Havering Council opens public consultation to extend restrictions on alcohol consumption in Romford Town Centre
PUBLISHED: 15:00 25 August 2020
Havering Council has opened a public consultation as it seeks to extend the Public Space Protection Order (PSPO) in Romford Town Centre.
The order — imposed for a three-year period on October 23 2017 — bans two specific activities within public places in the town centre; firstly, people cannot possess an open container of alcohol; secondly, people must not consume alcohol (with licensed premises the exception to both).
The order was initially introduced to address anti-social behaviour and crime caused by public drinking, with the council outlining similar reasons in favour of extension on its consultation page: “Prior to the pandemic Romford Town Centre has traditionally seen a footfall of approximately 11,000 people each day from Friday to Sunday to shop and visit its thriving night-time economy.
“This continues to attract problematic drinking and associated crime, nuisance and anti-social behaviour within the town centre. Although the number of people visiting has been impacted by the pandemic this is gradually increasing and will continue to do so with the easing of lockdown.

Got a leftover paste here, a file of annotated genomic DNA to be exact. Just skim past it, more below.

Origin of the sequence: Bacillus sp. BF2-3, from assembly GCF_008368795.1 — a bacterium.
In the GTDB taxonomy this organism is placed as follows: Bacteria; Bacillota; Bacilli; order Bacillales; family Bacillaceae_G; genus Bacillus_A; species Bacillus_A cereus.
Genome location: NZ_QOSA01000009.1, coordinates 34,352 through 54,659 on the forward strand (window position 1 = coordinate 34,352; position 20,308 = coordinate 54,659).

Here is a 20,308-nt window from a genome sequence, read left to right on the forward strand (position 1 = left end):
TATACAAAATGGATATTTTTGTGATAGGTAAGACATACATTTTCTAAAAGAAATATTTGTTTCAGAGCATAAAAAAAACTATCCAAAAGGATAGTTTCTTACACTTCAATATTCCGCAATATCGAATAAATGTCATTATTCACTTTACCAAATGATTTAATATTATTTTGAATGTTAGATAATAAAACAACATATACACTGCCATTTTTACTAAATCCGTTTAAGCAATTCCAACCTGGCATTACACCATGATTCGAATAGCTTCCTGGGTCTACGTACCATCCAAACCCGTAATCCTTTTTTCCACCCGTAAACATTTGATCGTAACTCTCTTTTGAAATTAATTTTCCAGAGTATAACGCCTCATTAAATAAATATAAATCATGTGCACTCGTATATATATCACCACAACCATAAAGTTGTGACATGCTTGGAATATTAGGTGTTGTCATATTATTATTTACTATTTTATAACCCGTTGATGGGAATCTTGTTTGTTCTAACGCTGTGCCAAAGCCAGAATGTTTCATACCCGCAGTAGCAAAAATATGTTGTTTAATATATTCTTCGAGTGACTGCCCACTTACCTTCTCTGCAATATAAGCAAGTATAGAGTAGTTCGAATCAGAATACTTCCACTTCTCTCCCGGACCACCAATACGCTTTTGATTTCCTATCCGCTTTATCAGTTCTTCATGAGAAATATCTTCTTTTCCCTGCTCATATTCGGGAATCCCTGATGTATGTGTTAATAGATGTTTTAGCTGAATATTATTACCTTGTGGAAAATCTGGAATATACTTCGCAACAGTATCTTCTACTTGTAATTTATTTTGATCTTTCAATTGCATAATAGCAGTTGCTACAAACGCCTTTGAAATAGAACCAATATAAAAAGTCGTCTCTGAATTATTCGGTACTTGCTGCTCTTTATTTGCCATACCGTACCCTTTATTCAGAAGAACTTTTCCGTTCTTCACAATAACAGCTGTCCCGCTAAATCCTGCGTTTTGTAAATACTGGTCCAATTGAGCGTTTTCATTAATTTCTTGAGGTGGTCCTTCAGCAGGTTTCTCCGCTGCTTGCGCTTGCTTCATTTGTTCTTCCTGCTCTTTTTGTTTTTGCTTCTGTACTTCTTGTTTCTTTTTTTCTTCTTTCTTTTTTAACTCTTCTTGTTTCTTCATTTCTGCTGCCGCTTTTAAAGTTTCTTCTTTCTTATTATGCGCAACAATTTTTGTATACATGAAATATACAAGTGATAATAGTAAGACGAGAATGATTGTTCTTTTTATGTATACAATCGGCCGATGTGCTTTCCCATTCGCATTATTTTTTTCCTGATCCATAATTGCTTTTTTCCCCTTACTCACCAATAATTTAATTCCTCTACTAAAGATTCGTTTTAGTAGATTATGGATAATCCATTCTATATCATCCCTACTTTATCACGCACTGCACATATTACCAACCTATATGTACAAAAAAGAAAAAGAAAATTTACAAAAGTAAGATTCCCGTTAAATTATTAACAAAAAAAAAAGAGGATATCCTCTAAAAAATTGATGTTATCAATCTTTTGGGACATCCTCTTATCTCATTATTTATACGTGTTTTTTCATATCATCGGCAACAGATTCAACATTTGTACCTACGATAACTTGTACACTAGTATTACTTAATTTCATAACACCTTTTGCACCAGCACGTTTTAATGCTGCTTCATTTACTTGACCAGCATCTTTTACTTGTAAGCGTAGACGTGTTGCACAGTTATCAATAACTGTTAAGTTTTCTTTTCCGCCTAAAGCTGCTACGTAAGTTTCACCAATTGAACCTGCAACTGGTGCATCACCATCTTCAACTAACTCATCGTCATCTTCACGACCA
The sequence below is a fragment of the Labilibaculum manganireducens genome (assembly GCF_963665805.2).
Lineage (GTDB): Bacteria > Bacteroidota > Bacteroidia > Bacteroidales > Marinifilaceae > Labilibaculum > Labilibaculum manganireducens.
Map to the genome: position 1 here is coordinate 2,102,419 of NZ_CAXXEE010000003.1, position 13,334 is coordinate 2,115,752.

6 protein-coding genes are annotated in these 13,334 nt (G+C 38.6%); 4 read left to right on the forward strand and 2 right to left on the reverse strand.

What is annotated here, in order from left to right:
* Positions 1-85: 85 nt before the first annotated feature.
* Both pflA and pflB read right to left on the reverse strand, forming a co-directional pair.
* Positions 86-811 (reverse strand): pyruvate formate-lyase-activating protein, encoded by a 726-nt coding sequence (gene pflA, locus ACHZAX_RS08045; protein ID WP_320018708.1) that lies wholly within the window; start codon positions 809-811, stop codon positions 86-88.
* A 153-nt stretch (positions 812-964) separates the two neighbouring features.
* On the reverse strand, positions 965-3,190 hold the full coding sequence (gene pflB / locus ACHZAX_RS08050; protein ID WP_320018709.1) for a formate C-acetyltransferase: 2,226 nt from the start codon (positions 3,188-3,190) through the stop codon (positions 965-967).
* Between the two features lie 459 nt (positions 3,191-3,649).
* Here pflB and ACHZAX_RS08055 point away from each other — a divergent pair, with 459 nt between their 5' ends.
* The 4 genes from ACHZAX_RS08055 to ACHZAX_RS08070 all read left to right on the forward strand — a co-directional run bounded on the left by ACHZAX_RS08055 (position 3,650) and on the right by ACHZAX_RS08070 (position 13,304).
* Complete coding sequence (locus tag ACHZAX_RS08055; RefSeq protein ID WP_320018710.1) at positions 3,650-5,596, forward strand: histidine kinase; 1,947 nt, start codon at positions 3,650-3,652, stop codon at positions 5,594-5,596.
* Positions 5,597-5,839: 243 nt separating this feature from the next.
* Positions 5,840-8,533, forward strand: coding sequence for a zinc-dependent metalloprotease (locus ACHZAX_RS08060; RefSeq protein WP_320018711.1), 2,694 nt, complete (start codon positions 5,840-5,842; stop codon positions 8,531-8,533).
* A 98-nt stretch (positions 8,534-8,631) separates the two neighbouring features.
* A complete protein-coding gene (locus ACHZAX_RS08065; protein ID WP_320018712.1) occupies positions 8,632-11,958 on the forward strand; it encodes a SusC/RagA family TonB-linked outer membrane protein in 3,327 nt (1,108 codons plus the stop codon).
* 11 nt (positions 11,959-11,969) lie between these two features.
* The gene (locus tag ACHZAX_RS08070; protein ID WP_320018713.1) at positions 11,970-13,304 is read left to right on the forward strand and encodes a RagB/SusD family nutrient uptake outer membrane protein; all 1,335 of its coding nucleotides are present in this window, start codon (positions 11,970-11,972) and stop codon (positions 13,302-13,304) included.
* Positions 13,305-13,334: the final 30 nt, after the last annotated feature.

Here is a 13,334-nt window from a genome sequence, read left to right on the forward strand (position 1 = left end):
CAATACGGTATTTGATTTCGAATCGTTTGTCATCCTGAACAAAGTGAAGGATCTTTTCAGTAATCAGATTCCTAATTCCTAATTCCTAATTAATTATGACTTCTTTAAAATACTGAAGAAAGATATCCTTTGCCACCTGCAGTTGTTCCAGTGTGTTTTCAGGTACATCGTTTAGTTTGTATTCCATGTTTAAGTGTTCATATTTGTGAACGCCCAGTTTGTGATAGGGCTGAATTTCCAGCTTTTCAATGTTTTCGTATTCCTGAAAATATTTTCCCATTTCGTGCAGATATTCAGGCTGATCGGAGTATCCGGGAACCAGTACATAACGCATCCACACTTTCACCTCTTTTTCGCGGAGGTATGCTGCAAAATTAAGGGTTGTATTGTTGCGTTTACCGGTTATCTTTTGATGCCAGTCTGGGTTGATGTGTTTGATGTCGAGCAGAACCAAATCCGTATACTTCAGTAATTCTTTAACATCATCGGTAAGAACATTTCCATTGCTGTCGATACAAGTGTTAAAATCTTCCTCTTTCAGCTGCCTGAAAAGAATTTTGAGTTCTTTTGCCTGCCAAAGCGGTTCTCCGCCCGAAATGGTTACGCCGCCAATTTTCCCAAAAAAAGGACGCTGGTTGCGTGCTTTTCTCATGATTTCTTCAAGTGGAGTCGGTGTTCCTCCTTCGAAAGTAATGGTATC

“However it is apparent that there is a continuing need to prevent the occurrence and reoccurrence of alcohol related nuisance, crime and anti-social behaviour within the town centre.”
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To extend the order — a breach of which is a criminal offence — the council is legally-bound to carry out this consultation, which will close on September 14.
The extension is sought on almost identical terms, with a new pavement licence exception the only addition.
To support its case, the council identifies crime trends in the Romford ward.
Figures from the Safestats Crime Themes Datastore website show that, between April 2017 and March 2020, Romford Town Centre had the highest number of alcohol-related incidents in the borough, with 35 per cent of all logged incidents in the ward taking place in this area.
It adds that having 135 licensed premises in the area heightens the risk that the activities banned by the PSPO “will occur and reoccur”.
The publication concludes: “An extension of the existing PSPO is the main tool that the council will continue to use to prevent problematic drinking and associated crime.”
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